Every runner was once a beginner. Don’t feel that the rest of us were born with running shoes on, and that you have missed your chance. There is no “too late” to start running, and many regular runners take it up in their forties or later. Running is simple, cheap and easy, while at the same time being one of the best ways yet invented to get fit, lose weight, improve your self-confidence and meet new friends.
One of the great advantages of running as a sport is that you don’t need much to get started. There is no significant equipment to buy (in Chapter 3 we will look at buying running shoes and a sports bra). Nor is there a difficult technique to master. You don’t have to find a group of people to run with (though you may want to do this later on) and you can run at any time of day that suits you. The only thing you need to start running is to decide that it is what you want to do.
“The miracle isn’t that I finished . . . The miracle is that I had the courage to start.”
John Bingham – “The Penguin”
You may meet runners from time to time who began running at school, and perhaps were track stars or cross-country champions, and who have kept it up ever since. But the majority of the runners have taken it up later in life, often in their thirties or forties. Some runners begin when they retire from work. They universally find that running gives them a new hobby, new friends and a whole new outlook on life.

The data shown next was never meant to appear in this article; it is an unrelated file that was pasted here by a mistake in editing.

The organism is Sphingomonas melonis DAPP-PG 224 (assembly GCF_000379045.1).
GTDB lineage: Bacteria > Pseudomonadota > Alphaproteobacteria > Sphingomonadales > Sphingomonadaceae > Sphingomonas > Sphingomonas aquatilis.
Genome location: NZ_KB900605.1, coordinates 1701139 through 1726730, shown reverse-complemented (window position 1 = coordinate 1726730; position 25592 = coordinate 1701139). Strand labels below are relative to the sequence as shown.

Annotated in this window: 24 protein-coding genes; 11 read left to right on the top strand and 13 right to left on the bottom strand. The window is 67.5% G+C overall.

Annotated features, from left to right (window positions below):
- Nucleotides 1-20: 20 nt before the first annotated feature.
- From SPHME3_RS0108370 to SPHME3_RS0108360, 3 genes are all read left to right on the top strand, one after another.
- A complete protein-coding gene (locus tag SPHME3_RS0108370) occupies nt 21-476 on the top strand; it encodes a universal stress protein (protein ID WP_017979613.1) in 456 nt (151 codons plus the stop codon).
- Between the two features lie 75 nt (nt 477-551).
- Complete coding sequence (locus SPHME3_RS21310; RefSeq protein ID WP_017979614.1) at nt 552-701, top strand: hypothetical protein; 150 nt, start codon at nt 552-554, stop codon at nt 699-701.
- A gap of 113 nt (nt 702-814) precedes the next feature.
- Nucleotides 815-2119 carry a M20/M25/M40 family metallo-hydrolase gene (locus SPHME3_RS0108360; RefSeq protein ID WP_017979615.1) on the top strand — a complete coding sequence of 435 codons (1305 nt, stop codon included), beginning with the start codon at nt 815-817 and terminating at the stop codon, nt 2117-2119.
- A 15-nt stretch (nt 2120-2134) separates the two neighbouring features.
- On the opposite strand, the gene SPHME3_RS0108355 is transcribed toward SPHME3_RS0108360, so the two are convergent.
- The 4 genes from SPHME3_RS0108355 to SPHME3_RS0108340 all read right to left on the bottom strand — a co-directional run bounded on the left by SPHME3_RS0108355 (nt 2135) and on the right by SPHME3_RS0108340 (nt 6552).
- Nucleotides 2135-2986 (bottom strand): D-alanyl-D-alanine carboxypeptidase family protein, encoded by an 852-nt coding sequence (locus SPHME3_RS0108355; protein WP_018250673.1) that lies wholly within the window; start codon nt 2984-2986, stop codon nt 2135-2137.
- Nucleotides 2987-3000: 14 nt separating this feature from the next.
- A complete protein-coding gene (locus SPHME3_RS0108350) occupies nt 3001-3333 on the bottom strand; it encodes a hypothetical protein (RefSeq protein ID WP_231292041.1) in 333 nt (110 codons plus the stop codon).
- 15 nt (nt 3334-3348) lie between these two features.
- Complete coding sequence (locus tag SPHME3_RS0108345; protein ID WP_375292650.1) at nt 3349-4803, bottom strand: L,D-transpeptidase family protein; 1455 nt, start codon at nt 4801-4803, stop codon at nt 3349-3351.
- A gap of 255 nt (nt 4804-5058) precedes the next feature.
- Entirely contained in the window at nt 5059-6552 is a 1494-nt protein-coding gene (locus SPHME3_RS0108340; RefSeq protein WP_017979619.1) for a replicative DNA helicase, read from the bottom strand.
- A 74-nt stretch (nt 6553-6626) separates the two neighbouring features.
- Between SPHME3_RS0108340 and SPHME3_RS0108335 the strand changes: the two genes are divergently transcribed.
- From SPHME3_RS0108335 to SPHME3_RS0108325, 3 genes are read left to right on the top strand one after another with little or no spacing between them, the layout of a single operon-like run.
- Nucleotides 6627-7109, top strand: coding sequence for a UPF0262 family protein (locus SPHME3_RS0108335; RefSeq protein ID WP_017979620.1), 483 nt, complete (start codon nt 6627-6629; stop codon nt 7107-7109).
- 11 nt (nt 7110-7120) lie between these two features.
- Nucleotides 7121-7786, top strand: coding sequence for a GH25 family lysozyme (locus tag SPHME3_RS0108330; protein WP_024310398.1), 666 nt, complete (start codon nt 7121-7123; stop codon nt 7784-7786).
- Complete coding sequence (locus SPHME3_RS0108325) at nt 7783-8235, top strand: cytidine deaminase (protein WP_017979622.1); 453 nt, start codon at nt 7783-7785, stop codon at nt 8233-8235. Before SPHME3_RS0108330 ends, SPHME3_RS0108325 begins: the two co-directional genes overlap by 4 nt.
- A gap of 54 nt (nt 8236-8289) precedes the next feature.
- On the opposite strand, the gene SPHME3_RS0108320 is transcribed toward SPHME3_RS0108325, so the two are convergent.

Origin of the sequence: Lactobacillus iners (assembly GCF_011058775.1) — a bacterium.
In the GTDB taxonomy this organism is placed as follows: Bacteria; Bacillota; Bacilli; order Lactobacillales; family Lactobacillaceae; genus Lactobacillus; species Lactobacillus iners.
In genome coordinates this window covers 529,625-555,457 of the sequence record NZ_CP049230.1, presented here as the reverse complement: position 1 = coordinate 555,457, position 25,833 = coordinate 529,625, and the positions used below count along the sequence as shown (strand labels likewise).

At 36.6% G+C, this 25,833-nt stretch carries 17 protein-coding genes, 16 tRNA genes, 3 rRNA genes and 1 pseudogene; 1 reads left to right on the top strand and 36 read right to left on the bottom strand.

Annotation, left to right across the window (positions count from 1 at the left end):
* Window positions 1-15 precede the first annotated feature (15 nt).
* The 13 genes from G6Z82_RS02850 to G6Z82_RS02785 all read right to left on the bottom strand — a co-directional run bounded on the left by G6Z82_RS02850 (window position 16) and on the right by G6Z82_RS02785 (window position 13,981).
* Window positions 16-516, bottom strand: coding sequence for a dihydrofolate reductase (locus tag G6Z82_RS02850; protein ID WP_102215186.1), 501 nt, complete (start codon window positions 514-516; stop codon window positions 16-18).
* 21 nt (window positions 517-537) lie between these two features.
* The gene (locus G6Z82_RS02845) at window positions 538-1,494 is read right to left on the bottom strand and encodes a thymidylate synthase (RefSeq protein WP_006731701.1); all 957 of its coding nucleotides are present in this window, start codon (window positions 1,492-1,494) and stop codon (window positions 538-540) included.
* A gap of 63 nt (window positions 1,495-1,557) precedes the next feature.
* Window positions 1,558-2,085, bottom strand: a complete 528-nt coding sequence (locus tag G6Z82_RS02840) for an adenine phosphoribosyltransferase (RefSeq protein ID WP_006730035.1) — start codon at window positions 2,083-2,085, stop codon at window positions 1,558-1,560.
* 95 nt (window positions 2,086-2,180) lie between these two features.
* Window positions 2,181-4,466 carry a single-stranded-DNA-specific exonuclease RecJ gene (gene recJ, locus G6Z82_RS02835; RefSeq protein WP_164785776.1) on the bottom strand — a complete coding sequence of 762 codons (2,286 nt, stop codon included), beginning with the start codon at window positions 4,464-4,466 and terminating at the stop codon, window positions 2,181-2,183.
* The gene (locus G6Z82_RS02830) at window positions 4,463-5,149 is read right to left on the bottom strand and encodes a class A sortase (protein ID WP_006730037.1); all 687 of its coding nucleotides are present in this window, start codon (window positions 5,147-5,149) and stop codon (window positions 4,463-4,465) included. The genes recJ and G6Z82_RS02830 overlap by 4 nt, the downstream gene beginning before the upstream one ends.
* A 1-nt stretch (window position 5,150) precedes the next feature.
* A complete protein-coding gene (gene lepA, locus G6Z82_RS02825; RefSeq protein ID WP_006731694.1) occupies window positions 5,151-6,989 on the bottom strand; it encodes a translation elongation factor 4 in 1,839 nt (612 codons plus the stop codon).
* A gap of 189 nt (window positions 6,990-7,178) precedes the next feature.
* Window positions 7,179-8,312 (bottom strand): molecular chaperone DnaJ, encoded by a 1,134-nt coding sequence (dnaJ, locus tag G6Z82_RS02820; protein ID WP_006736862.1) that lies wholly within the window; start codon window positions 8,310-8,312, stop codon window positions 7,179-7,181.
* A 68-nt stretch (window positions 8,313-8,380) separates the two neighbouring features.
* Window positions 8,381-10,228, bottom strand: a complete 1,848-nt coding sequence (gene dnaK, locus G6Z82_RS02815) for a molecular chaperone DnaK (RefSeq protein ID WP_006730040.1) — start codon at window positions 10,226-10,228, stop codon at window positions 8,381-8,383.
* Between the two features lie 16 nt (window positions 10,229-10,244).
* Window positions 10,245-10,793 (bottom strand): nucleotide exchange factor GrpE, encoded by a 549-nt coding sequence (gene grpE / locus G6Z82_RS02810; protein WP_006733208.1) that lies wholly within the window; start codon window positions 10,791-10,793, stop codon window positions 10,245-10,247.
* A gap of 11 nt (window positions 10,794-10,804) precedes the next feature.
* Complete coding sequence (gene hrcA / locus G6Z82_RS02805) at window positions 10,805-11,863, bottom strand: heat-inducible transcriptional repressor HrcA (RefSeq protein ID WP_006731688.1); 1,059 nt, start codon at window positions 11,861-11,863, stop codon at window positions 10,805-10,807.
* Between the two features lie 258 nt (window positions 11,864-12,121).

Running is a great way to get to know a city! Not only do you get to meet some of the locals but by running through the streets, you learn your way around and even find some cool places you never knew existed! Both of these aspects of help to make you feel part of the city!
Kathleen Broekhof, 28, from Toronto
Seeking medical advice
In my view, you should also see a doctor in advance of running if you are significantly overweight (that is, if you have a Body Mass Index over 30 – see Chapter 6), or if you might be pregnant. Use your common sense; and if you are in doubt, go to your doctor.
See your doctor if any of these apply to you:
- Your doctor said you have a heart condition and recommended only medically supervised physical activity.
- During or right after you exercise, you frequently have pains or pressure in the left or mid-chest area, left neck, shoulder or arm.
- You have developed chest pain within the last month.
- You tend to lose consciousness or fall over due to dizziness.